Re: “Trustee criticized for blog post,” Feb. 19.
Trustee Deborah Nohr’s comments regarding the Victoria Confederation of Parent Advisory Councils were both factual and appropriate.
The validity of a stakeholder group as a voice of its constituency is absolutely an issue that trustees should take an interest in. From my observations, it appears trustees have long relied on VCPAC as a convenient means to meet their consultation responsibilities, regardless of its effectiveness at representing the interests of district parents.
My view is that Nohr’s suggestion to supplement VCPAC’s input by engaging directly with all PACs in the district was simply reflective of her efforts to broaden the discussion about public education. It’s regrettable that board chair Peg Orcherton chose to look beyond the text and obvious intent of Nohr’s words and instead focus on two words, “democratic representation,” in making her accusation of internal meddling.
The School Act states that both district and school PACs have the authority to provide comment to the board; with this in mind, why not engage both?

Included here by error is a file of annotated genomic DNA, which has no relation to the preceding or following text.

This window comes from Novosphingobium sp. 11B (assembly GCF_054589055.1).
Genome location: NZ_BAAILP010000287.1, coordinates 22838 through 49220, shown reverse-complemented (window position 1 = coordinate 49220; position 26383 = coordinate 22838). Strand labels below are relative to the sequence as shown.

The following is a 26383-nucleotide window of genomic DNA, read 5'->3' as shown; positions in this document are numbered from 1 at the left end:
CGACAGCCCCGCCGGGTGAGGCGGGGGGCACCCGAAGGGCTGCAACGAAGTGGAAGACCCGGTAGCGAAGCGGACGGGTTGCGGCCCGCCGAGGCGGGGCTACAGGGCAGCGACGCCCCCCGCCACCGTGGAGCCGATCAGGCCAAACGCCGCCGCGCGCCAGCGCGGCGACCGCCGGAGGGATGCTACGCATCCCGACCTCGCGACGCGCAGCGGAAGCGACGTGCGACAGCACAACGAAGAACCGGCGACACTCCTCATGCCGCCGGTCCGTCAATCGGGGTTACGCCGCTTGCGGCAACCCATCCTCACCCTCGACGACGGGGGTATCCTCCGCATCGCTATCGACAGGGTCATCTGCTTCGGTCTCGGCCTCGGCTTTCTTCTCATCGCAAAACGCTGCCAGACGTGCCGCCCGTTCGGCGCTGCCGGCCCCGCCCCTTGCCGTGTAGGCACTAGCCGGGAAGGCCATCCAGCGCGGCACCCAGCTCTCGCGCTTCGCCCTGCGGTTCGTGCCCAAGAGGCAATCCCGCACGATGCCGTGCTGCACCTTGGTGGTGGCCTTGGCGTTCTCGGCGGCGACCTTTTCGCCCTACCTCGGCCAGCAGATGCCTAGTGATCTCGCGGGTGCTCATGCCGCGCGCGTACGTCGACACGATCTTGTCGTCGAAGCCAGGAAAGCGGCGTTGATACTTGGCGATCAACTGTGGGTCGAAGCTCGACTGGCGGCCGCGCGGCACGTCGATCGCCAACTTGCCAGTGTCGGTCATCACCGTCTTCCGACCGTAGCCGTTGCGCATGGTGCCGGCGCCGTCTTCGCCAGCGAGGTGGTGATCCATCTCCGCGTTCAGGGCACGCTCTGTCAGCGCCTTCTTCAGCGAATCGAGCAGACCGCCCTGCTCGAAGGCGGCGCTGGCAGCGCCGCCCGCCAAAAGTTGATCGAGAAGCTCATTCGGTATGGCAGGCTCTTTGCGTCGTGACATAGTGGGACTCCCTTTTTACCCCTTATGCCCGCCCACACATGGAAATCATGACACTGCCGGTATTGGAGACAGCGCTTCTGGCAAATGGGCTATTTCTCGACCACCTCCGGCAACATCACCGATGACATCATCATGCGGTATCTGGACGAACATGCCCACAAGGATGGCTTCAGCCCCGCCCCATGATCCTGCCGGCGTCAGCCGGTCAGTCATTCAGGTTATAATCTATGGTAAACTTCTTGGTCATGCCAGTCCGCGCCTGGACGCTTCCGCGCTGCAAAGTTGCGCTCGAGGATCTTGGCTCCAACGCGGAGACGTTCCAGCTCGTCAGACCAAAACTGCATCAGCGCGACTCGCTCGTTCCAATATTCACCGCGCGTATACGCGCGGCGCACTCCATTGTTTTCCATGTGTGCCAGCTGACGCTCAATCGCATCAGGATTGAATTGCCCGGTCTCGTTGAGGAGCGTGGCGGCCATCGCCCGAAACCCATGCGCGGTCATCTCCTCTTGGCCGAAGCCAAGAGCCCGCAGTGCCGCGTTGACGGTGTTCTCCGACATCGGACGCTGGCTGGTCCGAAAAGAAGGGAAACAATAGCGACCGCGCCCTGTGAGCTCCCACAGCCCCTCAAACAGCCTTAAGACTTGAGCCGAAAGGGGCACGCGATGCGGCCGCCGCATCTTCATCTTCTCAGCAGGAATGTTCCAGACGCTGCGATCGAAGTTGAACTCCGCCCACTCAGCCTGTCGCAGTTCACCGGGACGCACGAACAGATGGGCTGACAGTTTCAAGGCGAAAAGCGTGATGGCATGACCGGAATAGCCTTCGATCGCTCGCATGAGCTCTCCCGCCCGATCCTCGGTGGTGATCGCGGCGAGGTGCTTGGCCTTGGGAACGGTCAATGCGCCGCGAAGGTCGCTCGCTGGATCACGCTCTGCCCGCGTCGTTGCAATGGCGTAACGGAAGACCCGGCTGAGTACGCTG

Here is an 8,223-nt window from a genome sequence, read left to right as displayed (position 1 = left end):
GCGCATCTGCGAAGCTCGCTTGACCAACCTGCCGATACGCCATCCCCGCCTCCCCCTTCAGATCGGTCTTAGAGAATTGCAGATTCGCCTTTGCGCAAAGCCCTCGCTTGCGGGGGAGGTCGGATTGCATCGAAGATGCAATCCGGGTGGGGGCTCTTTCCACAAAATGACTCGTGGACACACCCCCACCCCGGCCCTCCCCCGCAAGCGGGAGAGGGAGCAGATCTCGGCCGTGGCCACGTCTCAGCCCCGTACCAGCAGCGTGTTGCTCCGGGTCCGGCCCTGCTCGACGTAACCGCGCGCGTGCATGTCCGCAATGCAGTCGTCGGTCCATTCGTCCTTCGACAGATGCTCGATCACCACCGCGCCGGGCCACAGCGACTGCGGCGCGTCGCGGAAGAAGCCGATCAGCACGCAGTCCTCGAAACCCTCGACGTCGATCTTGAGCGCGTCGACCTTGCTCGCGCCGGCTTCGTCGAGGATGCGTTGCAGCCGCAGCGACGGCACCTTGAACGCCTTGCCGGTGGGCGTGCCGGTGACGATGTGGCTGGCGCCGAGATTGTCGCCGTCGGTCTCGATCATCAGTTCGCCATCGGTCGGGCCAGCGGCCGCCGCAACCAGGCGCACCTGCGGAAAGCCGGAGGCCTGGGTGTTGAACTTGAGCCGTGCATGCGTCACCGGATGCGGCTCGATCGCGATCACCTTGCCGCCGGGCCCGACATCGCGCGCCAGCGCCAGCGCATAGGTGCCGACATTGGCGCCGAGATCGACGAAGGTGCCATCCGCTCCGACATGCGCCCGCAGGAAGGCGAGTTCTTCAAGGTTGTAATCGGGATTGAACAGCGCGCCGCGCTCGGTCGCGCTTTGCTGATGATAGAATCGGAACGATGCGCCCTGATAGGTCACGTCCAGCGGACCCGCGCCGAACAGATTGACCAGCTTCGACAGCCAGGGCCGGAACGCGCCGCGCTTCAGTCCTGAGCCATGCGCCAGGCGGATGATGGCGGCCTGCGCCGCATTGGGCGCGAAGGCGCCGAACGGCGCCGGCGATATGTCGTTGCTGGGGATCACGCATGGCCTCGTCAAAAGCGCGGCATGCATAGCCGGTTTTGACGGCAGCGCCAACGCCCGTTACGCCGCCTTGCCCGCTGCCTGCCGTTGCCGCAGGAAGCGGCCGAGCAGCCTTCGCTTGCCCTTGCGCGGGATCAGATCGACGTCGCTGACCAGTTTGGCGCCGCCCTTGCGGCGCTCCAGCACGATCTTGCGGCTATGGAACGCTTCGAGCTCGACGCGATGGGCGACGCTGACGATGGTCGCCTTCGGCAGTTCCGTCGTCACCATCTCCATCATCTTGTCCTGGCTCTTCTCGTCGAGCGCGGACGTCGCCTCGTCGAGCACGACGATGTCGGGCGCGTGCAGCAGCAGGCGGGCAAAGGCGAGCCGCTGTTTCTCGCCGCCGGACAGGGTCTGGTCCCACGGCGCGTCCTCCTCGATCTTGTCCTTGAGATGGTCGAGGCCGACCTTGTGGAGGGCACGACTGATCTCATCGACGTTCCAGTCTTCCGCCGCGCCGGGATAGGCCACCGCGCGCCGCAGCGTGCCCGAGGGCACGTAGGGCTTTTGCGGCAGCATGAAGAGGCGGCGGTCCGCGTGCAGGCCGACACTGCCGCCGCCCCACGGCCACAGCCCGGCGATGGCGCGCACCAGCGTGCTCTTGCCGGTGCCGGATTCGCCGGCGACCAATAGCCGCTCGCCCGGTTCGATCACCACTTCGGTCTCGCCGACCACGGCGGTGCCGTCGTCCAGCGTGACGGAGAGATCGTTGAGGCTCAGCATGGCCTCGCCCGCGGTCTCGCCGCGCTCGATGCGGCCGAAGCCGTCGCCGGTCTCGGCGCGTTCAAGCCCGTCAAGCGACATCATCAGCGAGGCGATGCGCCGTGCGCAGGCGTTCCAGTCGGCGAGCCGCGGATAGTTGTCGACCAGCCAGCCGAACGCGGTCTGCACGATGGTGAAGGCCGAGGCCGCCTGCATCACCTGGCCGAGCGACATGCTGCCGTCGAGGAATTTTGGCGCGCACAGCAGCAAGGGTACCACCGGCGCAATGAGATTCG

It is also unfortunate that the chair and her colleagues see no irony in their unwillingness to examine the fitness of VCPAC’s internal workings. The board affords VCPAC a seat at its table, counts on it to reflect the views of thousands of parents and pays the lion’s share of its annual operating funds. If the board chooses not to examine VCPAC’s numerous and significant shortcomings, one must question its interest in considering the views of district parents in its decisions.
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